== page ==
In another embodiment, the hydrophilic spacer linker comprises one or more carbohydrate containing or polyhydroxyl group containing linkers. In another embodiment, the hydrophilic spacer linker comprises at least three carbohydrate containing or polyhydroxyl group containing linkers. In another embodiment, the hydrophilic spacer linker comprises one or more carbohydrate containing or polyhydroxyl group containing linkers, and one or more aspartic acids. In another embodiment, the hydrophilic spacer linker comprises one or more carbohydrate containing or polyhydroxyl group containing linkers, and one or more glutamic acids. In another embodiment, the hydrophilic spacer linker comprises one or more carbohydrate containing or polyhydroxyl group containing linkers, one or more glutamic acids, one or more aspartic acids, and one or more beta amino alanines. In a series of variations, in each of the foregoing embodiments, the hydrophilic spacer linker also includes one or more cysteines. In another series of variations, in each of the foregoing embodiments, the hydrophilic spacer linker also includes at least one arginine.

In another embodiment, the polyvalent linker L includes a hydrophilic spacer linker comprising one or more divalent 1,4-piperazines that are included in the chain of atoms connecting at least one of the binding ligands (L) with at least one of the drugs (D). In one variation, the hydrophilic spacer linker includes one or more carbohydrate containing or polyhydroxyl group containing linkers. In another variation, the hydrophilic spacer linker includes one or more carbohydrate containing or polyhydroxyl group containing linkers and one or more aspartic acids. In another variation, the hydrophilic spacer linker includes one or more carbohydrate containing or polyhydroxyl group containing linkers and one or more glutamic acids. In a series of variations, in each of the foregoing embodiments, the hydrophilic spacer linker also includes one or more cysteines. In another series of variations, in each of the foregoing embodiments, the hydrophilic spacer linker also includes at least one arginine.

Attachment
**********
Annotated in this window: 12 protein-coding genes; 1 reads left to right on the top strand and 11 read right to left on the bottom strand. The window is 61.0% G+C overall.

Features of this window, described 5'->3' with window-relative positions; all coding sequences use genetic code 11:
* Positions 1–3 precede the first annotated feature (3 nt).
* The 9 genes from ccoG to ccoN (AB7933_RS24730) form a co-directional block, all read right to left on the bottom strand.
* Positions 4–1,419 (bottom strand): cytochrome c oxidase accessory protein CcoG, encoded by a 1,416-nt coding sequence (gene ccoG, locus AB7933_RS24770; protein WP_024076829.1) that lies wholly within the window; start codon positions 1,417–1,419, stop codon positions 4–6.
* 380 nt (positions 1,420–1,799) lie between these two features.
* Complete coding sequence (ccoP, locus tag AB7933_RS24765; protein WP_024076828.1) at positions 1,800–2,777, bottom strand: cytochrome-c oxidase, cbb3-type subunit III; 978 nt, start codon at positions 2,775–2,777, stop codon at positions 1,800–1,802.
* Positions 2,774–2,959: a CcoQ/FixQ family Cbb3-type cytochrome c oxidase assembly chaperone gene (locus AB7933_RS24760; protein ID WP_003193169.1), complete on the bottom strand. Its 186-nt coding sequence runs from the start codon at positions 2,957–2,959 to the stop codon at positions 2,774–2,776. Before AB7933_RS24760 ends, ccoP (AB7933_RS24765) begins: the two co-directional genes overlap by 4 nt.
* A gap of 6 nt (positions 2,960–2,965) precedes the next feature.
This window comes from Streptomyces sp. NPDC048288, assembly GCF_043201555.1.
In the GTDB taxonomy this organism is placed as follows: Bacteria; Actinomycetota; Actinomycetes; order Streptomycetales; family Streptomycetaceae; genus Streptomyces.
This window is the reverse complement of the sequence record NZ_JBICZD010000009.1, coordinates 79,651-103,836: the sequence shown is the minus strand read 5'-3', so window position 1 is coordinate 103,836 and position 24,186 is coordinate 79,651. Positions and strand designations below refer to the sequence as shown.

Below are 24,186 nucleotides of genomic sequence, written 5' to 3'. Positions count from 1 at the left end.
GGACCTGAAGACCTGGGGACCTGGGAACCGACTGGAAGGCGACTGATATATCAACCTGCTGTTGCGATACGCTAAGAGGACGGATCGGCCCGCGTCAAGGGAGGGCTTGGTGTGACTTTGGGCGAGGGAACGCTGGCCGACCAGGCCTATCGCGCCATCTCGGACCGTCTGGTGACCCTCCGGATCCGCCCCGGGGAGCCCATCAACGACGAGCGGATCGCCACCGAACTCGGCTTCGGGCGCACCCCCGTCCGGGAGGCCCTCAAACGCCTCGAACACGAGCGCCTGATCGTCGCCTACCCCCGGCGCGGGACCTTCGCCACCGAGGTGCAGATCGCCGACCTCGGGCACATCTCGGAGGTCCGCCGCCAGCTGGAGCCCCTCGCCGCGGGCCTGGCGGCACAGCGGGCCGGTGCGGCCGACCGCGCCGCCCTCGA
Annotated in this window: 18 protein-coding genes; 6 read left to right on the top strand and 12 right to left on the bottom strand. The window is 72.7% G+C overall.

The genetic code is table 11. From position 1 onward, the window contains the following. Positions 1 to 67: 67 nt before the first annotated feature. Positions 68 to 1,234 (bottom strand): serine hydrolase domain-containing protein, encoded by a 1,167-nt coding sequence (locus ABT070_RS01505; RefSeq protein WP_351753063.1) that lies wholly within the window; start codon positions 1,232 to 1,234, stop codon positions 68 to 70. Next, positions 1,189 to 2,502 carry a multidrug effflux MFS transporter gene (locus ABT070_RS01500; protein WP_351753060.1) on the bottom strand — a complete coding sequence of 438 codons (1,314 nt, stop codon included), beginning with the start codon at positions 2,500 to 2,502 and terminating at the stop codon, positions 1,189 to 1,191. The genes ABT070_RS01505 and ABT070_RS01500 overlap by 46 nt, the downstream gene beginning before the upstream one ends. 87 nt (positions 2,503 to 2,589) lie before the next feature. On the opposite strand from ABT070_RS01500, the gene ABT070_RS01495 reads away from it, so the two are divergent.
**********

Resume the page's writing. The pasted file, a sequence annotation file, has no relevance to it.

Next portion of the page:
In another embodiment, the hydrophilic spacer linker comprises one or more oligoamide hydrophilic spacers, such as but not limited to aminoethylpiperazinylacetamide.